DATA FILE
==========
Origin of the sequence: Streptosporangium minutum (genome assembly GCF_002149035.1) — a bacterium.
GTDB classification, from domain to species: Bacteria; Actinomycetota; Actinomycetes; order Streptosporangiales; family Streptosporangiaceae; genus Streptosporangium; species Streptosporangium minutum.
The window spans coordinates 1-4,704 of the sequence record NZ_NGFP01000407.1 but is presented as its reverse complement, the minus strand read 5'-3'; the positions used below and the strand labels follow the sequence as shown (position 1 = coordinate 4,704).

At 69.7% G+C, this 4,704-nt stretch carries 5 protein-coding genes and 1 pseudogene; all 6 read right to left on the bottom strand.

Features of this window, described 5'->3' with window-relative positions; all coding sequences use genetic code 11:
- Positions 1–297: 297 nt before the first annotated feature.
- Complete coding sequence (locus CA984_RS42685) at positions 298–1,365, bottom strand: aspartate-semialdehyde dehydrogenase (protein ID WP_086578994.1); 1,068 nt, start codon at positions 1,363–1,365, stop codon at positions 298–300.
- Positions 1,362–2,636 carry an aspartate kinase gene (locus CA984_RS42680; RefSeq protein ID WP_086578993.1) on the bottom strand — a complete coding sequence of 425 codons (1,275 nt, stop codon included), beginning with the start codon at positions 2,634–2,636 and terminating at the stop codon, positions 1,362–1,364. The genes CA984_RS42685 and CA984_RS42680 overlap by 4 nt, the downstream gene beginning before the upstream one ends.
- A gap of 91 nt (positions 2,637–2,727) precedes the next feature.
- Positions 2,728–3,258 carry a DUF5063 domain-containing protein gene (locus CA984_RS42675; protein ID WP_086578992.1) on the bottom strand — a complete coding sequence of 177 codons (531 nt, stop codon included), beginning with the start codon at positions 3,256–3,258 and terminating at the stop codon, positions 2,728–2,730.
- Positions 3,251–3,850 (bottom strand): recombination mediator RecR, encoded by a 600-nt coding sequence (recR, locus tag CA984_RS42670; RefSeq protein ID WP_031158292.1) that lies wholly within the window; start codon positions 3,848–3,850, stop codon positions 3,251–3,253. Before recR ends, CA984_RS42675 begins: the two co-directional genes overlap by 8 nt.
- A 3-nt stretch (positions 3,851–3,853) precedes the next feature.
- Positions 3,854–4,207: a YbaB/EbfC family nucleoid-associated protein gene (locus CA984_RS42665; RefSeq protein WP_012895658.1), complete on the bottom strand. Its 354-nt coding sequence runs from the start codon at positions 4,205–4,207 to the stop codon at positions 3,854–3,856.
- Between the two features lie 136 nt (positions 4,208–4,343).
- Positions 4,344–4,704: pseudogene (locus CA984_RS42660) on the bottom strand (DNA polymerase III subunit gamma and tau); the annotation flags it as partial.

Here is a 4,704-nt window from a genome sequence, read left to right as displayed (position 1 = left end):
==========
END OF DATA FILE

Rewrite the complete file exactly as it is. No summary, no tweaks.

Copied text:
Origin of the sequence: Streptosporangium minutum (genome assembly GCF_002149035.1) — a bacterium.
GTDB classification, from domain to species: Bacteria; Actinomycetota; Actinomycetes; order Streptosporangiales; family Streptosporangiaceae; genus Streptosporangium; species Streptosporangium minutum.
The window spans coordinates 1-4,704 of the sequence record NZ_NGFP01000407.1 but is presented as its reverse complement, the minus strand read 5'-3'; the positions used below and the strand labels follow the sequence as shown (position 1 = coordinate 4,704).

At 69.7% G+C, this 4,704-nt stretch carries 5 protein-coding genes and 1 pseudogene; all 6 read right to left on the bottom strand.

Features of this window, described 5'->3' with window-relative positions; all coding sequences use genetic code 11:
- Positions 1–297: 297 nt before the first annotated feature.
- Complete coding sequence (locus CA984_RS42685) at positions 298–1,365, bottom strand: aspartate-semialdehyde dehydrogenase (protein ID WP_086578994.1); 1,068 nt, start codon at positions 1,363–1,365, stop codon at positions 298–300.
- Positions 1,362–2,636 carry an aspartate kinase gene (locus CA984_RS42680; RefSeq protein ID WP_086578993.1) on the bottom strand — a complete coding sequence of 425 codons (1,275 nt, stop codon included), beginning with the start codon at positions 2,634–2,636 and terminating at the stop codon, positions 1,362–1,364. The genes CA984_RS42685 and CA984_RS42680 overlap by 4 nt, the downstream gene beginning before the upstream one ends.
- A gap of 91 nt (positions 2,637–2,727) precedes the next feature.
- Positions 2,728–3,258 carry a DUF5063 domain-containing protein gene (locus CA984_RS42675; protein ID WP_086578992.1) on the bottom strand — a complete coding sequence of 177 codons (531 nt, stop codon included), beginning with the start codon at positions 3,256–3,258 and terminating at the stop codon, positions 2,728–2,730.
- Positions 3,251–3,850 (bottom strand): recombination mediator RecR, encoded by a 600-nt coding sequence (recR, locus tag CA984_RS42670; RefSeq protein ID WP_031158292.1) that lies wholly within the window; start codon positions 3,848–3,850, stop codon positions 3,251–3,253. Before recR ends, CA984_RS42675 begins: the two co-directional genes overlap by 8 nt.
- A 3-nt stretch (positions 3,851–3,853) precedes the next feature.
- Positions 3,854–4,207: a YbaB/EbfC family nucleoid-associated protein gene (locus CA984_RS42665; RefSeq protein WP_012895658.1), complete on the bottom strand. Its 354-nt coding sequence runs from the start codon at positions 4,205–4,207 to the stop codon at positions 3,854–3,856.
- Between the two features lie 136 nt (positions 4,208–4,343).
- Positions 4,344–4,704: pseudogene (locus CA984_RS42660) on the bottom strand (DNA polymerase III subunit gamma and tau); the annotation flags it as partial.

Here is a 4,704-nt window from a genome sequence, read left to right as displayed (position 1 = left end):